Three-piece clock garniture
Ivory veneers, with wood and brass marquetry; silvered and gilded base metal mounts
Clock: 34.9 x 33 x 18.4 cm
Candelabra: 22.8 x 23.5 x 11.4 cm
French (Paris), circa 1875
Collection Comoglio, Paris
‘Japonisme: Japanese Influence on French Art 1854-1910’, Cleveland Museum of Art, Rutgers University Art Museum and Baltimore Museum of Art, 1975-76, no. 215
Gabriel Weisberg, et al., Japonisme: Japanese Influence on French Art 1854–1910, London, 1975, no. 215
The composition of the present garniture, the only example known to survive, acknowledges a tradition in French manufacturing dating back to the eighteenth century, the era of the marchands merciers. At the same time, it reflects contemporary fascination with the art of Japan. ‘The clock itself is in the form of a rooster carrying on its back a drum containing the clock movement and standing on a platform supported by four turtles. As a mélange of Asian motifs combined without regard for their symbolic significance, the clock is characteristic of the early Japonisme of the 1870s. The coq and temple drum are a common subject in Japanese art, though invariably the bird is shown standing on the drum …’ Martin Eidelberg and William Johnston in Weisberg, op. cit., p. 171.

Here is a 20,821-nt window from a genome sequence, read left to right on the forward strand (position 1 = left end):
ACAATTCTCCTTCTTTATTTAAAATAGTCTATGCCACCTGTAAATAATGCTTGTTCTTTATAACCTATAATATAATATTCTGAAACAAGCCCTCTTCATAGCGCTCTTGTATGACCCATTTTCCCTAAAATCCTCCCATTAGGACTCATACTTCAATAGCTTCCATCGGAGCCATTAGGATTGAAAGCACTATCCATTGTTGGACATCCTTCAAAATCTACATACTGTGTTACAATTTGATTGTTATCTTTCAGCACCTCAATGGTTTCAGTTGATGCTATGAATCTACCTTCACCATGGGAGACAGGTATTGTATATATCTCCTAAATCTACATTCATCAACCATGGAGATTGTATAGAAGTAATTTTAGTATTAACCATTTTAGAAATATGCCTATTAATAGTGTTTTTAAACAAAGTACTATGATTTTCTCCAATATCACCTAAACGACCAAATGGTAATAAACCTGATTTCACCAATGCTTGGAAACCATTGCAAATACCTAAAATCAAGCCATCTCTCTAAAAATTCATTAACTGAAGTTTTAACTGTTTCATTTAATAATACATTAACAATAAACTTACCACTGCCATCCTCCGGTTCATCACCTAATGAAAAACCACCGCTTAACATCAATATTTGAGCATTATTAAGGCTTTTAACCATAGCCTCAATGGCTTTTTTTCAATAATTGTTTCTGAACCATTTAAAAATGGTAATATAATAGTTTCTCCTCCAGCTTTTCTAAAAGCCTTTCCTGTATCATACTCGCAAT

It has until recently been thought that the ivory and marquetry technique used by Ferdinand Duvinage was first patented by his widow Rosalie in 1877 and that such work probably made its first appearence at the Paris Exposition Universelle, 1878. But Emmanuelle Arnauld’s research has revealed an earlier brevet for 6 May1874 and an amendment dated 27 November 1876; see ‘L’ivoire cloisonné de Duvinage: L’utilasation nouvelle d’une technique ancienne’ in Marqueteries virtuoses au XIXe siècle: Brevets d’inventions, Paris, 2012, pp. 72–83.